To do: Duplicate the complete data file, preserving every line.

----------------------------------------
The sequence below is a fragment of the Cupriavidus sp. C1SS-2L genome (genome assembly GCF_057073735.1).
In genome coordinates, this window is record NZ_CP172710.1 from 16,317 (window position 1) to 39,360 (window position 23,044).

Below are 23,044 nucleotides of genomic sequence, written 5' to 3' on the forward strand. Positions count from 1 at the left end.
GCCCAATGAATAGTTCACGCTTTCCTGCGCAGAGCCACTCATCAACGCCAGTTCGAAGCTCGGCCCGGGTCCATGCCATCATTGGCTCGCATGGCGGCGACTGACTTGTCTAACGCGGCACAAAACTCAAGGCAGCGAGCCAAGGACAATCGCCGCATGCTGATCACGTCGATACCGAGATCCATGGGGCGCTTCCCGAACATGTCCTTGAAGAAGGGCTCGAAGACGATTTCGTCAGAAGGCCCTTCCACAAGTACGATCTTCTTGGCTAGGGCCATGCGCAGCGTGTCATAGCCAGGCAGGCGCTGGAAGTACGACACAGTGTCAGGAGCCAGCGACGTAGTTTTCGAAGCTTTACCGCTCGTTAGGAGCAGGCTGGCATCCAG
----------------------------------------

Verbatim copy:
The sequence below is a fragment of the Cupriavidus sp. C1SS-2L genome (genome assembly GCF_057073735.1).
In genome coordinates, this window is record NZ_CP172710.1 from 16,317 (window position 1) to 39,360 (window position 23,044).

Below are 23,044 nucleotides of genomic sequence, written 5' to 3' on the forward strand. Positions count from 1 at the left end.
GCCCAATGAATAGTTCACGCTTTCCTGCGCAGAGCCACTCATCAACGCCAGTTCGAAGCTCGGCCCGGGTCCATGCCATCATTGGCTCGCATGGCGGCGACTGACTTGTCTAACGCGGCACAAAACTCAAGGCAGCGAGCCAAGGACAATCGCCGCATGCTGATCACGTCGATACCGAGATCCATGGGGCGCTTCCCGAACATGTCCTTGAAGAAGGGCTCGAAGACGATTTCGTCAGAAGGCCCTTCCACAAGTACGATCTTCTTGGCTAGGGCCATGCGCAGCGTGTCATAGCCAGGCAGGCGCTGGAAGTACGACACAGTGTCAGGAGCCAGCGACGTAGTTTTCGAAGCTTTACCGCTCGTTAGGAGCAGGCTGGCATCCAG